The total of 30.8m appointments delivered in general practice in October 2019 is more than 1m higher than the figure for the same month last year, figures from NHS Digital reveal. The rise means that practices delivered 3.5% more appointments this October than last.
The statistics confirm a worrying rise in GP workloads, with NHS statistics showing last month that GP appointments had surged by 2.7m in the first half of 2019/20, up from 147.8m between April and September 2018 to 150.4m during the same period a year later.
Analysis of the latest figures show that in October 2019 as total appointments soared, 65.7% of patients were seen within a week of booking - the lowest figure recorded in the 18-month period from May 2018.
Available GP time per patient falls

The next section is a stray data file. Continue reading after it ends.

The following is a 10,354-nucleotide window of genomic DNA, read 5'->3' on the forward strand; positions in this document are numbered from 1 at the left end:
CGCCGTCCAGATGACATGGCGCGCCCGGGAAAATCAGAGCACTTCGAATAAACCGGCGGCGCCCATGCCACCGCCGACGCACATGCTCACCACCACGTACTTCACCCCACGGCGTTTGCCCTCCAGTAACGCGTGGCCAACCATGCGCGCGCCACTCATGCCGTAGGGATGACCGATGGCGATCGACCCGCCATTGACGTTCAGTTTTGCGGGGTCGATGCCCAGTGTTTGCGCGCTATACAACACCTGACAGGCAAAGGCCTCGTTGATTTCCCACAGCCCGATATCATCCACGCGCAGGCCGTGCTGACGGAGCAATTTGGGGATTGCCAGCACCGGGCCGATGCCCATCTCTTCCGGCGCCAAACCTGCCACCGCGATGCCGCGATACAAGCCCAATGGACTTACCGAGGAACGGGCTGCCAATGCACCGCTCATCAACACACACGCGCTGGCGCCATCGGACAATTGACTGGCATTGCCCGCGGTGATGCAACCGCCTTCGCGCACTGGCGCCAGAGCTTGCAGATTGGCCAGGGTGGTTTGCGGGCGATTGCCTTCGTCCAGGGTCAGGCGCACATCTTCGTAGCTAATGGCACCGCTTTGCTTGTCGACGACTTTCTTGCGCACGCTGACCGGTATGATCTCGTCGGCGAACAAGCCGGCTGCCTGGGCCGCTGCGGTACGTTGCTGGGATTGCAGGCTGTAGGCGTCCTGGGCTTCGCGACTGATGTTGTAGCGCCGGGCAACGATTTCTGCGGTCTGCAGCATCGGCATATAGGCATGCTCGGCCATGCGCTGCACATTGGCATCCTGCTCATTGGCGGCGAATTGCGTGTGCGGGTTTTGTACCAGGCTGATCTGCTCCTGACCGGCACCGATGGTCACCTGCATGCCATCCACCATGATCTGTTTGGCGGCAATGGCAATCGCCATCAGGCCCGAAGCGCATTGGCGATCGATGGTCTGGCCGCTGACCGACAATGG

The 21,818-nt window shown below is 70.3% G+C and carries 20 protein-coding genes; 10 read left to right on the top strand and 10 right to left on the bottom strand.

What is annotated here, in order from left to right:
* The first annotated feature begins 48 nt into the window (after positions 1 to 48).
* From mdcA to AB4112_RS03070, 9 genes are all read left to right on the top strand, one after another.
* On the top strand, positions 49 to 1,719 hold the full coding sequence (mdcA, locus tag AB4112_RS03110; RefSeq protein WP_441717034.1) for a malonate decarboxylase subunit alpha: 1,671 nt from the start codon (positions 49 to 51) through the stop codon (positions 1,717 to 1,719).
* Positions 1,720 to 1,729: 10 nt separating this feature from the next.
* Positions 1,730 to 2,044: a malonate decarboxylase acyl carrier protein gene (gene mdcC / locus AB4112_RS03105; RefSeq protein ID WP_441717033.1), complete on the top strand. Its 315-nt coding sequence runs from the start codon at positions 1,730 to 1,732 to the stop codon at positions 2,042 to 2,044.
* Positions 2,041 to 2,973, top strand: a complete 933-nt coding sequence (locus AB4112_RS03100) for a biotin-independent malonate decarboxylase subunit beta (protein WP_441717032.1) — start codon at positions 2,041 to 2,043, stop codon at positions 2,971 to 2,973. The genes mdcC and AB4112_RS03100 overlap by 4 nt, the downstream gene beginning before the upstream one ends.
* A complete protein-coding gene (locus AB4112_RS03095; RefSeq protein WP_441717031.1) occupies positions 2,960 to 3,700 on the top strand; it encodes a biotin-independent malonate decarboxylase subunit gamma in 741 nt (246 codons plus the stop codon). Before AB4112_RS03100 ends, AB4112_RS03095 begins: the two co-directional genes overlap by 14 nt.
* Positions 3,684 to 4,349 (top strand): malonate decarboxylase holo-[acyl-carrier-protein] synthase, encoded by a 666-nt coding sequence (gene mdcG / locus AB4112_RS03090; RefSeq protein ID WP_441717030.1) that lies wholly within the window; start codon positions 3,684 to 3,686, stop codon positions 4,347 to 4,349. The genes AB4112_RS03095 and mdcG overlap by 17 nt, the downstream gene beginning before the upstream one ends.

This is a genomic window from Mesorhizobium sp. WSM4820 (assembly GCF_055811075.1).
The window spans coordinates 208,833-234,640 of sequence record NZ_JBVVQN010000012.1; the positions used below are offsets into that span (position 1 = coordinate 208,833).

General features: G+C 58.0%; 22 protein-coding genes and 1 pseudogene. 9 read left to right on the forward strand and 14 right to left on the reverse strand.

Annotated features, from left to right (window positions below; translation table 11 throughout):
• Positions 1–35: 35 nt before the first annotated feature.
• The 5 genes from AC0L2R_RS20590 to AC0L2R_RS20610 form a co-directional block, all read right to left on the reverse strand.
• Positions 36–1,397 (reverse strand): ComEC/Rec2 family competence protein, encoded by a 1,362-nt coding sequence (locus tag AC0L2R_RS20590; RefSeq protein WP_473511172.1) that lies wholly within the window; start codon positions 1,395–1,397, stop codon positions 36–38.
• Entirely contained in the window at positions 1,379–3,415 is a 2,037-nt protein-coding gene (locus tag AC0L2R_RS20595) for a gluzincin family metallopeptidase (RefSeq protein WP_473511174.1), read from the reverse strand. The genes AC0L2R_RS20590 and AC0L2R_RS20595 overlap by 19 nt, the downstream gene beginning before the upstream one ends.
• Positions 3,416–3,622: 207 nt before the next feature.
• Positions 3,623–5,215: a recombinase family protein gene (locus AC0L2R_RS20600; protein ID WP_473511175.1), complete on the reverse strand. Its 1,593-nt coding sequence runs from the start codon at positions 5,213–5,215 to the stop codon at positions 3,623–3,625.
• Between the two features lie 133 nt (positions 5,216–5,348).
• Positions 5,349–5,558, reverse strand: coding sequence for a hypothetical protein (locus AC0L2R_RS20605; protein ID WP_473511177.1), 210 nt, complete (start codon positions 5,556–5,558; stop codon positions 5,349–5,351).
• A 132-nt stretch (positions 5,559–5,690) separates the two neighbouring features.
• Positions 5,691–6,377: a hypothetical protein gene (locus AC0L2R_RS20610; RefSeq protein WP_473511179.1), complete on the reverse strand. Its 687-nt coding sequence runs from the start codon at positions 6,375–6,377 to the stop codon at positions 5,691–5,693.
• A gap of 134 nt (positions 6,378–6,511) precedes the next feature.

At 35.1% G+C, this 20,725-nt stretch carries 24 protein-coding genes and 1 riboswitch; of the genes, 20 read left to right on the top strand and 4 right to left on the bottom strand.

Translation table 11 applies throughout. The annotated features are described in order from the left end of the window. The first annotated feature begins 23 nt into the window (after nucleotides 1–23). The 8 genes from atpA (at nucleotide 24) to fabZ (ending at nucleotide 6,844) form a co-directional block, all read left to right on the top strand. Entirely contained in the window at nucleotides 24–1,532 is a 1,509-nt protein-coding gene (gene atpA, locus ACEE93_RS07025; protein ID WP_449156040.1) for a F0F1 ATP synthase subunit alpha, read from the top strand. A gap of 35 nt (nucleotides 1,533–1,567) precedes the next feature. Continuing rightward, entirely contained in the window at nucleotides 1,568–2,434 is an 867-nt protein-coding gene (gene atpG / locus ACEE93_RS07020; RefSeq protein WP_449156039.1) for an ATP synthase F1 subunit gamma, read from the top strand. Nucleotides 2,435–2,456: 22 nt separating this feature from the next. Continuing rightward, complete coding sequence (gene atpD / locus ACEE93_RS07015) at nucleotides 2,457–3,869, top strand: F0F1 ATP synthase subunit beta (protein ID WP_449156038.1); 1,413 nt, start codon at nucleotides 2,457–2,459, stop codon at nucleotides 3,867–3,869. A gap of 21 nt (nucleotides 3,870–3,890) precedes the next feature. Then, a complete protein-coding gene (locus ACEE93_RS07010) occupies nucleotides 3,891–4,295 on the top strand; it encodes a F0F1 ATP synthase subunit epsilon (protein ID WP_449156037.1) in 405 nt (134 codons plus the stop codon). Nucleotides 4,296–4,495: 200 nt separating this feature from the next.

However, the amount of GP time available per patient in England has dropped by almost 10% over the past four years.
In September 2019, the capacity of the fully-qualified GP workforce was around 55.2 minutes per patient per year according to analysis of data on the GP workforce and numbers of registered patients by NHS Digital.
Four years earlier, however, GP capacity was 9.5% higher at 60.5 minutes per patient per year - reflecting a sharp rise in patient numbers while the GP workforce has been in decline.
Between September 2015 and September 2019 the number of FTE fully-qualified GPs in England fell by 1,088. Over the same three-year period, the number of patients registered with GP practices in England rose sharply from 56.9m to 60m, a change that has left practices facing ever-increasing pressure.